Discovery of a novel neonicotinoid insecticide effect

This article (slightly edited below) was published in Department of Entomology newsletter at Iowa State University: https://www.ent.iastate.edu/department-entomology-alumni-news-2021

Featured image was taken from Wikimedia commons: https://commons.wikimedia.org/wiki/File:Lepidoptera_Diversity.jpg

Niranjana Krishnan writes: I started my Ph.D. with Dr. Steve Bradbury in January 2016. My research addresses the potential risk of insecticide use on monarchs using breeding and forage habitat in close proximity to corn and soybean fields. In the course of undertaking acute and chronic bioassays with organophosphate, pyrethroid, diamide, and neonicotinoid insecticides, I observed a previously unreported development effect caused by the neonicotinoids. Specifically, final-instar monarch larvae treated with neonicotinoids died mid-pupation, with no symptoms of poisoning. This failure to complete pupation occurred three to four days after a single topical exposure and was manifested only during larval to pupal molts; larval to larval molts were unaffected. These observations suggest that neonicotinoids may be disrupting the ecdysis signaling pathway during pupal metamorphosis.

To further characterize this developmental effect, I worked with Dr. Russell Jurenka, who dissected monarch larvae that exhibited arrested pupal ecdysis and discovered a full pupal case. We determined that a 24-hour dietary exposure on the final larval day causes arrested pupal ecdysis; however, a 24 hour exposure 2 days before ecdysis causes no adverse effects. Based on these findings, I was awarded, the
Henry and Sylvia Richardson Grant from the Department in 2019. This grant was established to support research outside a graduate student’s planned program. We set out to determine if arrested pupal ecdysis caused by the neonicotinoids was unique to monarchs or was broadly expressed in other lepidopteran species.

We determined corn earworm, wax moth, painted lady butterfly, and red admiral butterfly demonstrated arrested pupal ecdysis. European corn borers and fall armyworms did not exhibit this effect. The reason for this difference between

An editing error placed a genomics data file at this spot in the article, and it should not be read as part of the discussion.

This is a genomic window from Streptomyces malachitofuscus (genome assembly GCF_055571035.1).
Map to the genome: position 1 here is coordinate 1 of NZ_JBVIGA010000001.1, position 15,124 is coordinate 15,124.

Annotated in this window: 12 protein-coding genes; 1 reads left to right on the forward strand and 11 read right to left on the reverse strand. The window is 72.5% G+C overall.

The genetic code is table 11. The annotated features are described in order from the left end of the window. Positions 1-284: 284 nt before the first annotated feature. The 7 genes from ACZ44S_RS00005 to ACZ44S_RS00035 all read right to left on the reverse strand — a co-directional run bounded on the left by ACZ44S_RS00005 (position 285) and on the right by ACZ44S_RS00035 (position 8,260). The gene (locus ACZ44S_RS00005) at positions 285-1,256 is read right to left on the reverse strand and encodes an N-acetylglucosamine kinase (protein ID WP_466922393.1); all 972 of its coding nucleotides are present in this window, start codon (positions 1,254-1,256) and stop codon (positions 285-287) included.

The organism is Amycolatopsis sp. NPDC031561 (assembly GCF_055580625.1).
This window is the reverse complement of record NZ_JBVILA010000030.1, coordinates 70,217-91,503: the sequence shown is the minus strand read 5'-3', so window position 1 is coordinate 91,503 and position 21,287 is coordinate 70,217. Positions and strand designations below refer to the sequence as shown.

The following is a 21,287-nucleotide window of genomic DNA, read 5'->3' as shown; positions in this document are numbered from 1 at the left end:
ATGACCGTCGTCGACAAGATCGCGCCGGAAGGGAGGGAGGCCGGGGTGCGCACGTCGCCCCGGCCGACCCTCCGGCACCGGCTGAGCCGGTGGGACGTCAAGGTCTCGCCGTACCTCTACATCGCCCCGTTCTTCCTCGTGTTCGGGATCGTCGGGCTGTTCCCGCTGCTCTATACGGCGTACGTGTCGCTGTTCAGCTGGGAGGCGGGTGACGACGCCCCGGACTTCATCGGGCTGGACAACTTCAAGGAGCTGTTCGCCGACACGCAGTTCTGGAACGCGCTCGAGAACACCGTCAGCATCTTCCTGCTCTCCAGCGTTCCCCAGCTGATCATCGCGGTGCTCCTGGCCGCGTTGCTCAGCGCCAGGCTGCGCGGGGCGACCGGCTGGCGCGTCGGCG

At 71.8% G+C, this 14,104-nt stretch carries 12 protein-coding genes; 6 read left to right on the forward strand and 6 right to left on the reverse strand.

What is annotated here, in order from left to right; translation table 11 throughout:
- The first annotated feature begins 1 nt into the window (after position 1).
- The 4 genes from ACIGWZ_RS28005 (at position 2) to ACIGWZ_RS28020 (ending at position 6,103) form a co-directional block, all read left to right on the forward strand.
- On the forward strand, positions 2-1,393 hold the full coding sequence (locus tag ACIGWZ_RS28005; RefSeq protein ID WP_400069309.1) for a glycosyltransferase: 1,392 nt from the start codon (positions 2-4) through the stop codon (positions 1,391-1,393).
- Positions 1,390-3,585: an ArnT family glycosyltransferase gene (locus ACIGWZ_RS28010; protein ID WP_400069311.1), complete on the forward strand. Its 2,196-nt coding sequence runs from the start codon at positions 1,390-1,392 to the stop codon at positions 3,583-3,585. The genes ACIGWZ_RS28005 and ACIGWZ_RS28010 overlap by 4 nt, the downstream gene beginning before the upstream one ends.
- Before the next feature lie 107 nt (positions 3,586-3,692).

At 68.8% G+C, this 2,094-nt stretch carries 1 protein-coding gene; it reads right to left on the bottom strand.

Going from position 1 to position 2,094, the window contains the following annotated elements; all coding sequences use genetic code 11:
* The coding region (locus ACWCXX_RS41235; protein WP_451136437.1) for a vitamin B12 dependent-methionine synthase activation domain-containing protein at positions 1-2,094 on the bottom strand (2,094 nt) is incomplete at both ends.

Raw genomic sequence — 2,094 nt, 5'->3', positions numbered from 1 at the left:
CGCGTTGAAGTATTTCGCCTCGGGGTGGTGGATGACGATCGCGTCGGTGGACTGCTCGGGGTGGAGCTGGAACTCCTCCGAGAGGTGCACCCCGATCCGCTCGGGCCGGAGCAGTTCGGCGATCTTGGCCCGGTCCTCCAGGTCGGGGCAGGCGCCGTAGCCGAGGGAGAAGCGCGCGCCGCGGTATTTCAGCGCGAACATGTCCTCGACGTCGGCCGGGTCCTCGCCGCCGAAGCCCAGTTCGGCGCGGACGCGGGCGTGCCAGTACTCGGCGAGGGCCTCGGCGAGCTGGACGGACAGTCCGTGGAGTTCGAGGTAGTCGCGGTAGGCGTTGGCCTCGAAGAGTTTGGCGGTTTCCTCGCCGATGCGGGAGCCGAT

species could be due to interspecies variability in metabolizing the neonicotinoids.
Probably the most interesting finding was seen in final-instar corn earworm treated with imidacloprid “at just the right dose.” Larvae entered arrested ecdysis but did not die. After about 10 days, the careful removal of the old larval and pupal cuticle found a completely formed adult, except the extremities did not expand.

Based on these findings, we are preparing grants to understand how neonicotinoids cause this delayed, stage-specific, low-dose effect and in turn improve understanding of key events in signaling pathways during insect metamorphosis. Our work highlights the importance of conducting toxicity bioassays with late instars and incorporating long observation periods to capture insecticide susceptibility at different developmental stages. Had we not used this experimental design, we would have missed an adverse effect important for assessing environmental risk to a species of conservation concern and a discovery that opened a new line of research in insect metamorphosis!

Monarch caterpillar in arrested ecdysis. Photo credit: Russell Jurenka, Iowa State University
Waxworm in arrested ecdysis. Photo credit: Russell Jurenka, Iowa State University
Corn earworm adult that formed from an arrested ecdysis larva/pupa. Photo credit: Russell Jurenka, Iowa State University

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